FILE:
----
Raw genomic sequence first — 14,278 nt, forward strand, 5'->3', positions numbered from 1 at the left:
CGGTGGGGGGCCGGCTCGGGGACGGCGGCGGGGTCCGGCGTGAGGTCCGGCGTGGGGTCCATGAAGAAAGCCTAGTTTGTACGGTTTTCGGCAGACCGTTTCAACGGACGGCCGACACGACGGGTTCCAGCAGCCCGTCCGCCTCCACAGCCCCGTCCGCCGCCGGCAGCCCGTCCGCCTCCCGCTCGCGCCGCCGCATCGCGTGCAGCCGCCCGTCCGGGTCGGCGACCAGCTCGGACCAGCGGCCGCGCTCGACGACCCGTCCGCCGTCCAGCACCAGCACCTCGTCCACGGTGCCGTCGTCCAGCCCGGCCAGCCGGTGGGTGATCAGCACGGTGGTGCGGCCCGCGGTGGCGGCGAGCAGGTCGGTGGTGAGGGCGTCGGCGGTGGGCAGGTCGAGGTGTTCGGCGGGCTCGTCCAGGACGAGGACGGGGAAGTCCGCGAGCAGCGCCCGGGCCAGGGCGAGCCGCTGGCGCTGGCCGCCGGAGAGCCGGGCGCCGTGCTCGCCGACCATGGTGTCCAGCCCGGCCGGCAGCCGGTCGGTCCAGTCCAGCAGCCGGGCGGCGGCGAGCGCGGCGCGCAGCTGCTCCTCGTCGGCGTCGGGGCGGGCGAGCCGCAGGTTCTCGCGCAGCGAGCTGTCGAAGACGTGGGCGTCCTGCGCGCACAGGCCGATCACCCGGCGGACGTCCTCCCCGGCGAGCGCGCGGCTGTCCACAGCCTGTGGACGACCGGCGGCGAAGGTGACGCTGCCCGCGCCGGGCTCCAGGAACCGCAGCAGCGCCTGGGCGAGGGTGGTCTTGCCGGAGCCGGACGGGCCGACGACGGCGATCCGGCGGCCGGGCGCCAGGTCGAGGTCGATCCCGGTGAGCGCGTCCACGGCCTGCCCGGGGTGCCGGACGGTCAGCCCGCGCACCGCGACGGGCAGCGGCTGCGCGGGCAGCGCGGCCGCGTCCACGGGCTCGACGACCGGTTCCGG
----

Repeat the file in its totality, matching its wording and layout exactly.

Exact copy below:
Raw genomic sequence first — 14,278 nt, forward strand, 5'->3', positions numbered from 1 at the left:
CGGTGGGGGGCCGGCTCGGGGACGGCGGCGGGGTCCGGCGTGAGGTCCGGCGTGGGGTCCATGAAGAAAGCCTAGTTTGTACGGTTTTCGGCAGACCGTTTCAACGGACGGCCGACACGACGGGTTCCAGCAGCCCGTCCGCCTCCACAGCCCCGTCCGCCGCCGGCAGCCCGTCCGCCTCCCGCTCGCGCCGCCGCATCGCGTGCAGCCGCCCGTCCGGGTCGGCGACCAGCTCGGACCAGCGGCCGCGCTCGACGACCCGTCCGCCGTCCAGCACCAGCACCTCGTCCACGGTGCCGTCGTCCAGCCCGGCCAGCCGGTGGGTGATCAGCACGGTGGTGCGGCCCGCGGTGGCGGCGAGCAGGTCGGTGGTGAGGGCGTCGGCGGTGGGCAGGTCGAGGTGTTCGGCGGGCTCGTCCAGGACGAGGACGGGGAAGTCCGCGAGCAGCGCCCGGGCCAGGGCGAGCCGCTGGCGCTGGCCGCCGGAGAGCCGGGCGCCGTGCTCGCCGACCATGGTGTCCAGCCCGGCCGGCAGCCGGTCGGTCCAGTCCAGCAGCCGGGCGGCGGCGAGCGCGGCGCGCAGCTGCTCCTCGTCGGCGTCGGGGCGGGCGAGCCGCAGGTTCTCGCGCAGCGAGCTGTCGAAGACGTGGGCGTCCTGCGCGCACAGGCCGATCACCCGGCGGACGTCCTCCCCGGCGAGCGCGCGGCTGTCCACAGCCTGTGGACGACCGGCGGCGAAGGTGACGCTGCCCGCGCCGGGCTCCAGGAACCGCAGCAGCGCCTGGGCGAGGGTGGTCTTGCCGGAGCCGGACGGGCCGACGACGGCGATCCGGCGGCCGGGCGCCAGGTCGAGGTCGATCCCGGTGAGCGCGTCCACGGCCTGCCCGGGGTGCCGGACGGTCAGCCCGCGCACCGCGACGGGCAGCGGCTGCGCGGGCAGCGCGGCCGCGTCCACGGGCTCGACGACCGGTTCCGG